If your shipment doesn’t fill up a dry van, then you just might need Less Than Truckload (LTL) services to help you optimize your supply chain and save money.
In this post, we explain exactly what LTL entails and how you can formulate the best transportation plan for your smaller shipments.
What is Less Than Truckload (LTL)?
If your shipment doesn’t reach full capacity or weighs between 150 to 15,000 lbs, you don’t have to stick to shipping it in a trailer with unused space. All of that empty space costs money, and it also isn’t an efficient way to get your goods moved with precision.
Instead, LTL services consolidates several smaller shipments into one dry van until capacity is reached. This is cost effective for shippers since the space is shared, and LTL shipments travel through multiple hubs, getting picked up or dropped off along the way.
However, this may mean longer delivery times since the truck is constantly stopping. LTL loads can be expedited, but this typically results in extra fees.
What Determines LTL Shipping Rates?
There are a few factors that come into play regarding LTL rates, the main indicator being the distance between pick up and delivery.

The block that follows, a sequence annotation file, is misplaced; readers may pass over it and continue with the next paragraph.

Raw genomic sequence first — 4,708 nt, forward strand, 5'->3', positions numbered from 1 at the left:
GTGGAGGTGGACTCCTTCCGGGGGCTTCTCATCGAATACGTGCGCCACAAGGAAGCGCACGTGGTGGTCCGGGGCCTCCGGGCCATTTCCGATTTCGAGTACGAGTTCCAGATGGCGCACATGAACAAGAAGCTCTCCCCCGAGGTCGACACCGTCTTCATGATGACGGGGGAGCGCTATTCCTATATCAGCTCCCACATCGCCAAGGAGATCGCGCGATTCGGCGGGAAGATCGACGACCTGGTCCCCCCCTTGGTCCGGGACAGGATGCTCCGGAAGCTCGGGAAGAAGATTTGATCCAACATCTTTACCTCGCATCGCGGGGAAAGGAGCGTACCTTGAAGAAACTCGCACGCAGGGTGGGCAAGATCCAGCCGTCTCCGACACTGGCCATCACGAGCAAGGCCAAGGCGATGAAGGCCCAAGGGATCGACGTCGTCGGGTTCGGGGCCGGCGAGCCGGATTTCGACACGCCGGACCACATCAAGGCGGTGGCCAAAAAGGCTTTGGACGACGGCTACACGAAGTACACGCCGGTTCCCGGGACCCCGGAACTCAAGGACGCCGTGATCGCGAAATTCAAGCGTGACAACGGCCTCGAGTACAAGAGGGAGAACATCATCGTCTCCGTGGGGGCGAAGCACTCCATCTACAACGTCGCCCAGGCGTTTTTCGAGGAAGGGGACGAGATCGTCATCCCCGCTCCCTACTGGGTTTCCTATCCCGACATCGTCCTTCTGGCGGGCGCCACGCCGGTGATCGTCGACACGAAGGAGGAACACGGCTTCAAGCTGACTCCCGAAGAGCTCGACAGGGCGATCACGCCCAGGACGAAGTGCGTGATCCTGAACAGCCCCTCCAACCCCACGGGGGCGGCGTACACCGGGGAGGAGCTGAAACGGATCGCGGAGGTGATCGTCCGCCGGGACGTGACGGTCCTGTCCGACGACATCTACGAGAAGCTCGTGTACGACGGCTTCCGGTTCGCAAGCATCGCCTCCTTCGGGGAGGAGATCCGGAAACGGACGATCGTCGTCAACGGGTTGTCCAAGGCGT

The height, width, and weight of the shipment is also a consideration to determine the right freight class, which is used to calculate shipping costs.
Finally, if certain goods require extra equipment or specialized handling, this also can result in added costs.
LTL: The Bottom Line
If you’re looking for ways to be budget-savvy and stretch your savings along the supply chain, then LTL services is the way to go- especially if your shipments weigh under 15,000 lbs.
LTL loads also get access to services such as trucks with preinstalled liftgates for freight that weighs over 100 lbs. The smaller shipments are typically palletized for loading, which increases security over the road.